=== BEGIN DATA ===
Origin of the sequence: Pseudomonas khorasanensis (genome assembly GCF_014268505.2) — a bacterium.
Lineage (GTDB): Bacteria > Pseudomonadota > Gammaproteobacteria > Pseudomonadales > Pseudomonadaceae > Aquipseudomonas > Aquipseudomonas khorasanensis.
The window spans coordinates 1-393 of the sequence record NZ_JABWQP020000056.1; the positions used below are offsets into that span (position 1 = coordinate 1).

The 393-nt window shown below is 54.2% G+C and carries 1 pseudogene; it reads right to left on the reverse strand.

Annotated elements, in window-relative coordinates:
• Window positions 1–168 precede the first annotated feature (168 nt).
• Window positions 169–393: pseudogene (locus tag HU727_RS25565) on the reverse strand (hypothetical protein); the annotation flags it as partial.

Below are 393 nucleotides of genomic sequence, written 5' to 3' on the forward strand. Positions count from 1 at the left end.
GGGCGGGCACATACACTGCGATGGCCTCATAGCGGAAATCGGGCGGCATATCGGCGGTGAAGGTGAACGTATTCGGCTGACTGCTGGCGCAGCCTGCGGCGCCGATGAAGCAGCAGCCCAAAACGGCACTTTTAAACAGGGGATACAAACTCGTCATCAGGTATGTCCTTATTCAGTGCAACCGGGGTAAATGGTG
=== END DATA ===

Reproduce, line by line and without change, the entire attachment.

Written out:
Origin of the sequence: Pseudomonas khorasanensis (genome assembly GCF_014268505.2) — a bacterium.
Lineage (GTDB): Bacteria > Pseudomonadota > Gammaproteobacteria > Pseudomonadales > Pseudomonadaceae > Aquipseudomonas > Aquipseudomonas khorasanensis.
The window spans coordinates 1-393 of the sequence record NZ_JABWQP020000056.1; the positions used below are offsets into that span (position 1 = coordinate 1).

The 393-nt window shown below is 54.2% G+C and carries 1 pseudogene; it reads right to left on the reverse strand.

Annotated elements, in window-relative coordinates:
• Window positions 1–168 precede the first annotated feature (168 nt).
• Window positions 169–393: pseudogene (locus tag HU727_RS25565) on the reverse strand (hypothetical protein); the annotation flags it as partial.

Below are 393 nucleotides of genomic sequence, written 5' to 3' on the forward strand. Positions count from 1 at the left end.
GGGCGGGCACATACACTGCGATGGCCTCATAGCGGAAATCGGGCGGCATATCGGCGGTGAAGGTGAACGTATTCGGCTGACTGCTGGCGCAGCCTGCGGCGCCGATGAAGCAGCAGCCCAAAACGGCACTTTTAAACAGGGGATACAAACTCGTCATCAGGTATGTCCTTATTCAGTGCAACCGGGGTAAATGGTG